You live in a society that has to work together, and your actions and choices have consequences to people beyond yourself. Sometimes, your choices may feel good to you, but they come at the expense of others.

    Sometimes those consequences are so bad that the original choice is banned. Some other times, the choice is not so bad to be banned, but it hardly becomes fair that everyone is forced to pick up your slack.

    Deal with it.

  • by JesseMcDonald (536341) on Monday December 14, 2009 @01:05PM (#30432678) Homepage

    The right doesn't mean you will get it, it means you will be able to get it.

    Not quite. It doesn't mean you will be able to get it—the government isn't required to sell you a gun even if no one else will. Rather, it means that the government can't interfere with your right to make/acquire, possess, and use weapons per se. They are permitted to interfere with attempts to harm other citizens, of course, but that is entirely independent of the weapon(s) used (if any). Similarly, the right to free speech doesn't mean they are obligated to provide you with a forum, but rather that they can't prevent you from speaking (again, per se), or punish you for it after the fact.

    An analogous "right to broadband" would change little, as there are currently no laws prohibiting the provision of broadband. It would invalidate actual monopolies granted by law, if there are any, but would not automatically provide new would-be ISPs with permission to run lines through others' property (right-of-way), which is where most state- and local-level exclusivity agreements originate.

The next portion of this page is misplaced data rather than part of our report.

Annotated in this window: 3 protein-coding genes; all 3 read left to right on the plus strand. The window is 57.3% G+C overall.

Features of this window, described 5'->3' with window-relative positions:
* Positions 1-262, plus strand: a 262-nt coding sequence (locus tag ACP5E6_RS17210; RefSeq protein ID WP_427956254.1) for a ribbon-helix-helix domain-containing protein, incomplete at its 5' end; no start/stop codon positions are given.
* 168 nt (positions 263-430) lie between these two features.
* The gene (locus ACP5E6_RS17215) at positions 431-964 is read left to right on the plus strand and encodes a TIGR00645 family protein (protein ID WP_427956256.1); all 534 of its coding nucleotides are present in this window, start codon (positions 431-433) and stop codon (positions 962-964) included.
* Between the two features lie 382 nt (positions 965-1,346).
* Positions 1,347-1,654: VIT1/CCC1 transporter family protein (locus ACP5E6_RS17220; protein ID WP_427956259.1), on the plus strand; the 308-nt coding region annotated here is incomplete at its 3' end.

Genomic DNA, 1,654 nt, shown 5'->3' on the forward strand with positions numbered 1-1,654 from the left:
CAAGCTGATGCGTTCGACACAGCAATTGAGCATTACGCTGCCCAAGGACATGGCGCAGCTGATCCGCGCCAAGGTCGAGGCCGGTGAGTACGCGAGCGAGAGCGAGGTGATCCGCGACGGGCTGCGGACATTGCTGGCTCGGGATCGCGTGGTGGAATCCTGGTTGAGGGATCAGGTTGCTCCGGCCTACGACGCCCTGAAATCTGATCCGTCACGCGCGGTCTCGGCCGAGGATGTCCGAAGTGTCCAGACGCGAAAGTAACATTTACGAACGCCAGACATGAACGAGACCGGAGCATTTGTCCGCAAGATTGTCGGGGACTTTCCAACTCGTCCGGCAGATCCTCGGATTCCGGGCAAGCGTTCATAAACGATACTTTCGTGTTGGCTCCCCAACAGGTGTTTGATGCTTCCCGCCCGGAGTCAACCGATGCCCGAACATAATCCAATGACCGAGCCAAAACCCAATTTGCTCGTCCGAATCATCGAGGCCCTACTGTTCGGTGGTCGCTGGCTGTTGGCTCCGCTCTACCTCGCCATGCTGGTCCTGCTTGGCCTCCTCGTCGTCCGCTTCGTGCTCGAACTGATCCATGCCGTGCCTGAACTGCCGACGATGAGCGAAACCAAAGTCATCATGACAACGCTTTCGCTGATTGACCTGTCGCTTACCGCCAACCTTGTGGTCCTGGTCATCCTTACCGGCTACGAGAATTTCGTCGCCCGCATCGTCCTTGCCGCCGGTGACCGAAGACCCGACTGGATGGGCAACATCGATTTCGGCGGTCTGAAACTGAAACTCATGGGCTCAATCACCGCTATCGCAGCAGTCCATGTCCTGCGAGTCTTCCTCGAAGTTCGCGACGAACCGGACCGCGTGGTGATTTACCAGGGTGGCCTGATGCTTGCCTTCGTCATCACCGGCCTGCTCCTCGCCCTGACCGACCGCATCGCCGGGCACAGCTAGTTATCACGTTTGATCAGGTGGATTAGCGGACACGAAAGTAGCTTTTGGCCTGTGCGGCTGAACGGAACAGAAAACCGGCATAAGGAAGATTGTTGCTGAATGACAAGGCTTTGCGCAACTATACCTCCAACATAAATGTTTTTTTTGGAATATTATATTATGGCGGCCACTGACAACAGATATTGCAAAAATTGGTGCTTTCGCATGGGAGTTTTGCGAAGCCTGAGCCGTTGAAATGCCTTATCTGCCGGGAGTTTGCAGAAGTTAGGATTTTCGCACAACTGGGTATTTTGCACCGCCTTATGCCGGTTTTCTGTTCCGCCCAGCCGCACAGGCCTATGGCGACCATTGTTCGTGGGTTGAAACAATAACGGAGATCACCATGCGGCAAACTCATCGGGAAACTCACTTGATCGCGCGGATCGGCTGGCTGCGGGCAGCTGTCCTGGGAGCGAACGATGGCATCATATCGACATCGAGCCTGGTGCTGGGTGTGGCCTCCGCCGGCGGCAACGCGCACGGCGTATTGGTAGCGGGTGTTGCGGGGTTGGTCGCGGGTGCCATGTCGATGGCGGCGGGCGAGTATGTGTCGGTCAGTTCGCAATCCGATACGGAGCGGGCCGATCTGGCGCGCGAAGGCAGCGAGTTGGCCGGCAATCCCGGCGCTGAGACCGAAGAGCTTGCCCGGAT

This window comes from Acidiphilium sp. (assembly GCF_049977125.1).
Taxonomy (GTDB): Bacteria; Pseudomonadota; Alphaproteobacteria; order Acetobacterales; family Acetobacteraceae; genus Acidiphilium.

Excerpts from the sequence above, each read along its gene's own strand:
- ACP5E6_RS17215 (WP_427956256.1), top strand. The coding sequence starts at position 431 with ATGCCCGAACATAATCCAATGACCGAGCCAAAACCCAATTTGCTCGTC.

• by ElectricTurtle (1171201) on Monday December 14, 2009 @01:10PM (#30432766)
    Building a system for delivering such messages couldn't possibly go wrong... except I remember all the spam that came to my Windows boxes back in the day before I turned off the service for NET SEND messages (ironically most of the spam was from people trying to sell the directions for turning off NET SEND messages).

    I, for one, can't wait until C3r34l_K1LL3r hijacks the INTERWEBS EMERGENCY BROADCASTING SYSTEM and says to everybody 'for more details on the current disaster, go to goatse.cx immediately!' HILARITY ENSUES.

    (For any interwebs n00bz, don't actually go to goatse.cx. Really.)
  • Re:Sounds familiar (Score:3, Insightful)

    by NiteShaed (315799) on Monday December 14, 2009 @01:11PM (#30432776)

    yeah yeah yeah, paying insurance premiums is slavery, paying taxes is slavery, paying into social security is slavery blah blah blah.

    A slave is forced to work. You can quit your job, you can live in homeless shelters, you can sit by the side of the road and count cars all day. Nobody will *force* you to work. Nobody will whip you for dropping out of your formerly productive life. Your lifestyle will suck, but to suggest that paying taxes, or insurance premiums, or any other fee is the same as slavery means you haven't the vaguest concept of what it means to be a slave.